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How FATF has been misused for political purposes around the world

The Financial Action Task Force (FATF), a global money-laundering monitor, has been misused by some governments to launch crackdown against rights activists and opponents, a Reuters investigation has found. 

The revelations come just weeks after India openly admitted that it has used its influence at the international forum to push Pakistan into a ‘grey list’ of countries that strict scrutiny. 

Paris-based FATF was created by the G7 group of advanced economies to ensure global financial systems, including banks, are not used by terror groups, money launders and criminal syndicates. 

Over the years FATF has pushed countries to introduce anti-money laundering laws and strengthen the systems that monitor how the money flows across the borders. 

But there have been some unintended consequences. 

READ MORE: Pakistanis see politics behind FATF decision

The Ugandan case

In late 2020, when Ugandan President Yoweri Museveni faced a fresh challenge to his 35-year rule, a new tool helped to silence his critics: anti-money laundering legislation promoted by the G7.

The FATF had written to Uganda’s government eight years earlier telling it to do more to combat money laundering and terrorism financing or risk being placed on a “grey list” of deficient countries, according to a top Ugandan official who described the private letter to Reuters.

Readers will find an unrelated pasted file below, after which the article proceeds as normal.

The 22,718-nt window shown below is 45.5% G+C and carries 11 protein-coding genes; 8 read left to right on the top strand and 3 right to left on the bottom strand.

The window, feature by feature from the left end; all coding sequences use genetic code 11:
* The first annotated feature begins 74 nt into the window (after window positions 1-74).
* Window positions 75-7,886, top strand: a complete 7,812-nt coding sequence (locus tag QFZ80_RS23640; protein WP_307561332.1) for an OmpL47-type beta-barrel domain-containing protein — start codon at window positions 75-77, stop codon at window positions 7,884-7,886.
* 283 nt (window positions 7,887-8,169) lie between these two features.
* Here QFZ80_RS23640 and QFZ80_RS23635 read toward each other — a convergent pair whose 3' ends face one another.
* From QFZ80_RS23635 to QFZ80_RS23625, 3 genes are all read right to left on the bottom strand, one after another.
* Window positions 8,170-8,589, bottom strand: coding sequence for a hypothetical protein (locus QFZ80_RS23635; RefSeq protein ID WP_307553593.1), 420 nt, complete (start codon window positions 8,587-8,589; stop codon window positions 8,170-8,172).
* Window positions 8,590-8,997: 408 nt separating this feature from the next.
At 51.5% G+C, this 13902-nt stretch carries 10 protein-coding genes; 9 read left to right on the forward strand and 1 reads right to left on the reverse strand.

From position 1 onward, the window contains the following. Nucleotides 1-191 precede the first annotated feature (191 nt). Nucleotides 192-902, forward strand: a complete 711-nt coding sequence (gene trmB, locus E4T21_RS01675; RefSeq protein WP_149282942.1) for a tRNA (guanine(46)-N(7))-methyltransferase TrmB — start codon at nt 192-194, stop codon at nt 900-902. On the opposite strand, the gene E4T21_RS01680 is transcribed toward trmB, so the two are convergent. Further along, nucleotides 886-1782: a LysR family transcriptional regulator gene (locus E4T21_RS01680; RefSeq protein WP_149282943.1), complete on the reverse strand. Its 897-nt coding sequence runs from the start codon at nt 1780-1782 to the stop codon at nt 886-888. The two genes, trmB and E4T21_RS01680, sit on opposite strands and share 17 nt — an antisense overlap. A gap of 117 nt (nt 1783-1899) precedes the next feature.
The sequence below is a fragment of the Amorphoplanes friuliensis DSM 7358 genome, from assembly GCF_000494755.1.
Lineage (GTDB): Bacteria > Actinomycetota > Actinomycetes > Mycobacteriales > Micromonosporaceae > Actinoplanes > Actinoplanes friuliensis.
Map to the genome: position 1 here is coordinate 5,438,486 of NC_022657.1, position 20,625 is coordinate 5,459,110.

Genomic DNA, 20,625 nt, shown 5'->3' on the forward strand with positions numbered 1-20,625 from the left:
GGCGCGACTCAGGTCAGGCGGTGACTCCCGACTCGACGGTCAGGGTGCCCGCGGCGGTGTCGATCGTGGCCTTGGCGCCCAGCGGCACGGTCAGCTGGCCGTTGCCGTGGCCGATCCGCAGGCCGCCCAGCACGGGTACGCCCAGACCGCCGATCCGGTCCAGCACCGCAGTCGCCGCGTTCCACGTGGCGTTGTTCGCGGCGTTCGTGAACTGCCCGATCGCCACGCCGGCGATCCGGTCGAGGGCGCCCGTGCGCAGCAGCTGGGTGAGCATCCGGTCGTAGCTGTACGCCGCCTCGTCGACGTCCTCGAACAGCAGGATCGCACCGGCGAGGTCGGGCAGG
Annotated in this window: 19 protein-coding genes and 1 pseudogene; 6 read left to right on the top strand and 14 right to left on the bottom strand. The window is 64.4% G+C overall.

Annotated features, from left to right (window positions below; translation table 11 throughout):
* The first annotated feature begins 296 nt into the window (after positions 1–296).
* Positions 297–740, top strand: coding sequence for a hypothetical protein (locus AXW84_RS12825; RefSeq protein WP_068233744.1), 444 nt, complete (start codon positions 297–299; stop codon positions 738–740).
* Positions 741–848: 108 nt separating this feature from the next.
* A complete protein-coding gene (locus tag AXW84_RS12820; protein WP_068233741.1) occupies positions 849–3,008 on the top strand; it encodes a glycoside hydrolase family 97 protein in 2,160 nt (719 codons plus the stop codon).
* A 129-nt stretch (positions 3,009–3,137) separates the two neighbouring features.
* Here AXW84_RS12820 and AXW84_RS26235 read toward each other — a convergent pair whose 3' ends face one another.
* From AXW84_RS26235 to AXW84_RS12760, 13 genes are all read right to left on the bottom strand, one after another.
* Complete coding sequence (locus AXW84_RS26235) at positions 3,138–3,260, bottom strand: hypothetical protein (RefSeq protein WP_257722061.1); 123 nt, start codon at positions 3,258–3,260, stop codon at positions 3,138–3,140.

Such a move could damage Uganda’s ties to foreign banks and investors, which closely follow the FATF’s updates.

Within a year, Uganda’s parliament passed a new law to criminalise both offences and established an intelligence unit to enforce it.

But Uganda didn’t deploy the law as the FATF intended.

Last December, as Museveni prepared for a January election, authorities used the law to temporarily freeze the bank accounts of three rights groups and arrest a prominent lawyer, 40-year-old Nicholas Opiyo, on money laundering charges related to the funding of an NGO he founded.

Opiyo, who was later released on bail, called the charges “spurious.” 

The government has denied using the law to target its critics. 

In January, amid accusations of voter fraud by Museveni’s main rival, the electoral commission declared Museveni had won re-election.

Uganda isn’t unique.

READ MORE: EU to set up anti-money laundering watchdog in wake of scandals

Reuters found that in at least four other countries – Serbia, India, Tanzania, and Nigeria – legislation passed to meet FATF standards was used by authorities to investigate journalists, NGO workers, and lawyers.

Based on interviews with people targeted, government officials and financial crime experts, the reporting by Reuters provides the first account of the unintended consequences arising from the task force’s mandate.

Through constant assessments of countries’ measures, the FATF plays a little-known but key role in shaping financial crime legislation and in dictating governments’ security priorities.

Across the globe, it has strengthened laws to crack down on money laundering and terrorist financing. 

But by pressuring nations with weak democratic frameworks to adopt and bolster such laws, the FATF has unwittingly handed a new legal instrument to authoritarian governments, according to a dozen researchers at think tanks and human rights groups.

“Its standards are increasingly not just being misunderstood, but are being purposefully abused,” said Tom Keatinge, director of the Centre for Financial Crime at the Royal United Services Institute in London.

In particular, a focus at the FATF from the early 2000s on tackling terrorist financing through non-profit organisations has allowed some governments to pursue legitimate civic groups under the cover of enforcing international standards, according to researchers.